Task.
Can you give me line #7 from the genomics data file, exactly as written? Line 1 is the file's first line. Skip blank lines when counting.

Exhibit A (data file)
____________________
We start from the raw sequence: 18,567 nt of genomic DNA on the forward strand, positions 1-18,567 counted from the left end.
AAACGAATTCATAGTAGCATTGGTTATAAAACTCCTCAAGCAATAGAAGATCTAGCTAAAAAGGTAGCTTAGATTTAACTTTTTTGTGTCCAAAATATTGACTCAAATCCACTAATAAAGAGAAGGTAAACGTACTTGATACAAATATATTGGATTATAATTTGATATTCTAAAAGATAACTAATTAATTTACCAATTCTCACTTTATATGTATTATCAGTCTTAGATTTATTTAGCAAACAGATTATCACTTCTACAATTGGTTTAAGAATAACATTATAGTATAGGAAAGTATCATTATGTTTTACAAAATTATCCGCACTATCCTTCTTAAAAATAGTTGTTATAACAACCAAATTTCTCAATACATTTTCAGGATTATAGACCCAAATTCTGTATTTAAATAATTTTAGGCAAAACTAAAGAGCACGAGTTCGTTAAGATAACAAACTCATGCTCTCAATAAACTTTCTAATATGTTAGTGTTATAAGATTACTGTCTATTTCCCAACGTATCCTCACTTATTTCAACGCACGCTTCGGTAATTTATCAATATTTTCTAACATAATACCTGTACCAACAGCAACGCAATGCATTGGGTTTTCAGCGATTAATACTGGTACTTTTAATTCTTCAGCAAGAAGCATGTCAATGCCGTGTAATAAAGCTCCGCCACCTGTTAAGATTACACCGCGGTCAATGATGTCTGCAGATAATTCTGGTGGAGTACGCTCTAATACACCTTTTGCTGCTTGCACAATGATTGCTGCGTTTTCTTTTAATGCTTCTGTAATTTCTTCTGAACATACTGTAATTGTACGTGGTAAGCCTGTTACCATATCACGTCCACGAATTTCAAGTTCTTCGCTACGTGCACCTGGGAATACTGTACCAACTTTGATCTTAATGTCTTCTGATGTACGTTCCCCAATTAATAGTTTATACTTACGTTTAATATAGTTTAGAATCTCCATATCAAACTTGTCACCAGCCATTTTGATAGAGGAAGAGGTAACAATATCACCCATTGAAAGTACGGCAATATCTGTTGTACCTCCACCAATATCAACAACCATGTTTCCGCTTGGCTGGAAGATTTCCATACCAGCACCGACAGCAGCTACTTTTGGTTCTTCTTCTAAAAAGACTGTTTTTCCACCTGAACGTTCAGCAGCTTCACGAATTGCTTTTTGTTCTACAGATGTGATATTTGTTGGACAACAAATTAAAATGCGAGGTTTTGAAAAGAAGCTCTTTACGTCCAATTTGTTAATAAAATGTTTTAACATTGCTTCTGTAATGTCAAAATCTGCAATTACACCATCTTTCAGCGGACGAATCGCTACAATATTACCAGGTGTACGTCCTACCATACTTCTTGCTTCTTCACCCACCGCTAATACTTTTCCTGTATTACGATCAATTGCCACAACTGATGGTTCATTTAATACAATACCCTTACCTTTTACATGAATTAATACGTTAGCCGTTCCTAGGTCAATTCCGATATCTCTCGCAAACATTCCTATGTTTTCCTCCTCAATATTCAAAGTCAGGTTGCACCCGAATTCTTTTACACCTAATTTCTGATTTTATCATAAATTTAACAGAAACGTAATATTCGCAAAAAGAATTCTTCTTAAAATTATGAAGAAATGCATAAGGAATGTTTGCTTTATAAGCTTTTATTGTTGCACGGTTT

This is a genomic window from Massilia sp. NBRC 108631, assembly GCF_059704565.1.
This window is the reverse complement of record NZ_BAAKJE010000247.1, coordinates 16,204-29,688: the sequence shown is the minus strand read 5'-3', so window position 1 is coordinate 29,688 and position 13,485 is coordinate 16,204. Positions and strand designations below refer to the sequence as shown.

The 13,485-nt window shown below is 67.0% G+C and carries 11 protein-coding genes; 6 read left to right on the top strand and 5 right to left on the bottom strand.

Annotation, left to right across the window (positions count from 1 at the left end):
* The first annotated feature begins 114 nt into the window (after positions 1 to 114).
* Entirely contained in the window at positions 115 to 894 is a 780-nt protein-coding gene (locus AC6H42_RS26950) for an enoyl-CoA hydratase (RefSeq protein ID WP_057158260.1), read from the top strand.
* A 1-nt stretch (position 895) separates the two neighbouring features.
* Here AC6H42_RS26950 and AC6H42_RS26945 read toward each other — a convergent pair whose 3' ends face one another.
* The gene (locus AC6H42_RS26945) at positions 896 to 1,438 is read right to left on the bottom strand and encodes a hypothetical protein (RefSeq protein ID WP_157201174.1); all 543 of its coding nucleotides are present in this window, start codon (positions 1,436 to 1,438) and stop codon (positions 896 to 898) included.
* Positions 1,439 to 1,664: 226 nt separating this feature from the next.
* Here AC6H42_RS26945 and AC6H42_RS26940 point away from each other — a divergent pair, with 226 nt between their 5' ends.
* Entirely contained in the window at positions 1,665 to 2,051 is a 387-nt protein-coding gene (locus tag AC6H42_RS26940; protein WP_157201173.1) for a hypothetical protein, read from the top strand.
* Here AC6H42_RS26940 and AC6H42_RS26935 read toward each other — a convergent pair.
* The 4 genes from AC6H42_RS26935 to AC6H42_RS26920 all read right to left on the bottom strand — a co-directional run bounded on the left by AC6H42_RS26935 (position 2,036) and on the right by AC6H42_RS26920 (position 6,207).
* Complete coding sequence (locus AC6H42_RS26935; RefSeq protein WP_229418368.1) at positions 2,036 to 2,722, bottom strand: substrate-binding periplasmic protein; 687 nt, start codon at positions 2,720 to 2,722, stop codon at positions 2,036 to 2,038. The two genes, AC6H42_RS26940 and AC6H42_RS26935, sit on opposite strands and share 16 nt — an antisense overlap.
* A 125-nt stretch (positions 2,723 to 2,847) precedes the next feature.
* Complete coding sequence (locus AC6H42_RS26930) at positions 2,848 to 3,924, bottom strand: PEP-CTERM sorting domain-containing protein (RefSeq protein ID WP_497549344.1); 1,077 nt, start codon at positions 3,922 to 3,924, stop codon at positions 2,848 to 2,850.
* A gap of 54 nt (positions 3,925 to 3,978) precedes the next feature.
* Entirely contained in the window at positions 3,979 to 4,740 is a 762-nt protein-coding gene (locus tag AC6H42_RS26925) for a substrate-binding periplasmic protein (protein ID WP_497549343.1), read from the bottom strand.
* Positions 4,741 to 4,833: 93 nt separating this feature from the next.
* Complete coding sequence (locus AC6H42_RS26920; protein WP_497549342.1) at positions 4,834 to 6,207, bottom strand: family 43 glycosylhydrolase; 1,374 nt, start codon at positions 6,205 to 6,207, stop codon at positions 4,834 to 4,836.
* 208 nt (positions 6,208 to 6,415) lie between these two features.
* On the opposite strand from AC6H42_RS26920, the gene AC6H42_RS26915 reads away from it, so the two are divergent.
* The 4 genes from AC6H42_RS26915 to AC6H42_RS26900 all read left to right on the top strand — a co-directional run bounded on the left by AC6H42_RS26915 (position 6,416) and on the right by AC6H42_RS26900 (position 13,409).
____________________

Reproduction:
* The first annotated feature begins 114 nt into the window (after positions 1 to 114).